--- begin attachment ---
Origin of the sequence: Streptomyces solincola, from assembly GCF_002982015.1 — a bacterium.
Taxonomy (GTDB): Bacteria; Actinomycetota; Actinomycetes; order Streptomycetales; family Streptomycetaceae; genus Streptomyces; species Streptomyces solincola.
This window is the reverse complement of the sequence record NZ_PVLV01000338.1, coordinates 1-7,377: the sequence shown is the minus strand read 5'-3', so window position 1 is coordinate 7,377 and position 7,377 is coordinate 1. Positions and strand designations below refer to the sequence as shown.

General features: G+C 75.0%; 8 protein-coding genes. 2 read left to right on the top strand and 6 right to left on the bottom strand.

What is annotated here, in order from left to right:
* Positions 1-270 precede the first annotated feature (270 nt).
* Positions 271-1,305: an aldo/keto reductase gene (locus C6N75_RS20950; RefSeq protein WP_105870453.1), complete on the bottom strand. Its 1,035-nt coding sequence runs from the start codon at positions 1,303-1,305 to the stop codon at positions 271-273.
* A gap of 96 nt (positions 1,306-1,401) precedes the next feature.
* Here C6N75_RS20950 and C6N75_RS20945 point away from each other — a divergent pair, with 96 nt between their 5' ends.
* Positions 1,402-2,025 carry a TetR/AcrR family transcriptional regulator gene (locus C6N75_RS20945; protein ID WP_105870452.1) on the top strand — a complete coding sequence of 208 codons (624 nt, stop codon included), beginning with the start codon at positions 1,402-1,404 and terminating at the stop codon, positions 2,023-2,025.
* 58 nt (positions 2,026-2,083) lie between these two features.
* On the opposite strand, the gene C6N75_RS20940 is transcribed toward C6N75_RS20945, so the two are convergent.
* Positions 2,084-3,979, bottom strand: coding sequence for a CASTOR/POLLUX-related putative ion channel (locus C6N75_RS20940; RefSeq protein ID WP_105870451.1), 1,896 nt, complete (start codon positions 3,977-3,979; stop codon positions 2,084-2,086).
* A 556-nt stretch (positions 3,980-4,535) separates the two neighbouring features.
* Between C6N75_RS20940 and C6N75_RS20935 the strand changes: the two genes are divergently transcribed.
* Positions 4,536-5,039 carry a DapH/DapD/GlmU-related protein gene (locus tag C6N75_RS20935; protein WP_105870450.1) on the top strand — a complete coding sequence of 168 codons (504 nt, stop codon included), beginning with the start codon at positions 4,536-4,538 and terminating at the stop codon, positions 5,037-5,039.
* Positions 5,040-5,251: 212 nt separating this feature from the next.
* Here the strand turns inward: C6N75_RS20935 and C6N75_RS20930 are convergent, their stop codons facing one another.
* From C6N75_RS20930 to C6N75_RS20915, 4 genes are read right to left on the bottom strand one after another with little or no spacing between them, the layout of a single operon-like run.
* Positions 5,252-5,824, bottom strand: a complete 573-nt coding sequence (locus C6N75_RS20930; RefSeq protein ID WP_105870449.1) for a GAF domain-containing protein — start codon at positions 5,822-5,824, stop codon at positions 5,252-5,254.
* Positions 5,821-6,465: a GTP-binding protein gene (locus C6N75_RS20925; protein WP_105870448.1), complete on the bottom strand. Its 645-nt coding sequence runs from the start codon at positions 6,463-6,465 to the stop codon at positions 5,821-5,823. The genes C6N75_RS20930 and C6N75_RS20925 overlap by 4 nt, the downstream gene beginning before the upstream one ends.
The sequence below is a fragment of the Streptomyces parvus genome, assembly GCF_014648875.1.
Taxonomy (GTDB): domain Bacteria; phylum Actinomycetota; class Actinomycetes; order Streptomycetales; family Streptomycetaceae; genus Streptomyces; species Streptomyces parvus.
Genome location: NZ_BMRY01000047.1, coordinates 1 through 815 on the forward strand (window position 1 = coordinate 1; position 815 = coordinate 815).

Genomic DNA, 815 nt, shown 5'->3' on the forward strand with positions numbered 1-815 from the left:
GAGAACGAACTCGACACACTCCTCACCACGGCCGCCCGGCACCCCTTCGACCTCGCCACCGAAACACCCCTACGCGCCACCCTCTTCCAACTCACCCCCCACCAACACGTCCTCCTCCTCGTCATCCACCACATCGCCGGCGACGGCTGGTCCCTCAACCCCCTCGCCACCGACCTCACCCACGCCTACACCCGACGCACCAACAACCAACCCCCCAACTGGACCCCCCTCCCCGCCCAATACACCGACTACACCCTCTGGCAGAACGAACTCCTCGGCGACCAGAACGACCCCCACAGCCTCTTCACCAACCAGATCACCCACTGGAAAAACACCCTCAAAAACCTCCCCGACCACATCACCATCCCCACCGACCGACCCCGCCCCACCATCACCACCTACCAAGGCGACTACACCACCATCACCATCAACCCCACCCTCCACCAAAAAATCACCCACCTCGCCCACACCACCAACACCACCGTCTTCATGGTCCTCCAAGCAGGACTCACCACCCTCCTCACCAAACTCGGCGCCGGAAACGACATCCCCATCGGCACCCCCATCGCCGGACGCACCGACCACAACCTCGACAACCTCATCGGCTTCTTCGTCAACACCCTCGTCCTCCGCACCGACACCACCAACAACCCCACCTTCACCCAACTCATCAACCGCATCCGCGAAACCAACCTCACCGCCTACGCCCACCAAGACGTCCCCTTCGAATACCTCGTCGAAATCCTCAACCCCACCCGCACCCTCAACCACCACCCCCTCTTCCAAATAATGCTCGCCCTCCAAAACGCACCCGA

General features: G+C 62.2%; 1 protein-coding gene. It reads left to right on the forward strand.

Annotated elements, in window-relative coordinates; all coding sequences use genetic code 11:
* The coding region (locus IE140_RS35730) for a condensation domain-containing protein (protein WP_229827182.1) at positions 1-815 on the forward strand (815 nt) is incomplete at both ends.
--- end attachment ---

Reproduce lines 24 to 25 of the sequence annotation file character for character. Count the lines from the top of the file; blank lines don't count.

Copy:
Genome location: NZ_BMRY01000047.1, coordinates 1 through 815 on the forward strand (window position 1 = coordinate 1; position 815 = coordinate 815).

Genomic DNA, 815 nt, shown 5'->3' on the forward strand with positions numbered 1-815 from the left: